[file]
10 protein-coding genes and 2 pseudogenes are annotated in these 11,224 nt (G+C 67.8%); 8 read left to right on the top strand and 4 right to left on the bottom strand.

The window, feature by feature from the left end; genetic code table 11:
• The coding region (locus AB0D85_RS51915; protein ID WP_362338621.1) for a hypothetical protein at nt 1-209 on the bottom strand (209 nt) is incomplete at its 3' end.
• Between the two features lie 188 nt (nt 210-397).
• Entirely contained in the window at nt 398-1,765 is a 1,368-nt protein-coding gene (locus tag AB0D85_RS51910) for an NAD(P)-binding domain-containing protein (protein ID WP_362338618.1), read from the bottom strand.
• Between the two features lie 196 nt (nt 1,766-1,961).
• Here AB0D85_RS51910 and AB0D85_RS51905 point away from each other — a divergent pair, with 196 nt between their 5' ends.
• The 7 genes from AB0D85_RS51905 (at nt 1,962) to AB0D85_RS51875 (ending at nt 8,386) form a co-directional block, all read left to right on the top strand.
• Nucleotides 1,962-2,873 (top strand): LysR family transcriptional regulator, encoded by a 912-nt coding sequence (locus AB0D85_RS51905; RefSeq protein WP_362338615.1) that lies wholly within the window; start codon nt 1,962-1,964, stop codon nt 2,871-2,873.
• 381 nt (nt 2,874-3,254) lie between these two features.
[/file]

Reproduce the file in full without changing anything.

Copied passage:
10 protein-coding genes and 2 pseudogenes are annotated in these 11,224 nt (G+C 67.8%); 8 read left to right on the top strand and 4 right to left on the bottom strand.

The window, feature by feature from the left end; genetic code table 11:
• The coding region (locus AB0D85_RS51915; protein ID WP_362338621.1) for a hypothetical protein at nt 1-209 on the bottom strand (209 nt) is incomplete at its 3' end.
• Between the two features lie 188 nt (nt 210-397).
• Entirely contained in the window at nt 398-1,765 is a 1,368-nt protein-coding gene (locus tag AB0D85_RS51910) for an NAD(P)-binding domain-containing protein (protein ID WP_362338618.1), read from the bottom strand.
• Between the two features lie 196 nt (nt 1,766-1,961).
• Here AB0D85_RS51910 and AB0D85_RS51905 point away from each other — a divergent pair, with 196 nt between their 5' ends.
• The 7 genes from AB0D85_RS51905 (at nt 1,962) to AB0D85_RS51875 (ending at nt 8,386) form a co-directional block, all read left to right on the top strand.
• Nucleotides 1,962-2,873 (top strand): LysR family transcriptional regulator, encoded by a 912-nt coding sequence (locus AB0D85_RS51905; RefSeq protein WP_362338615.1) that lies wholly within the window; start codon nt 1,962-1,964, stop codon nt 2,871-2,873.
• 381 nt (nt 2,874-3,254) lie between these two features.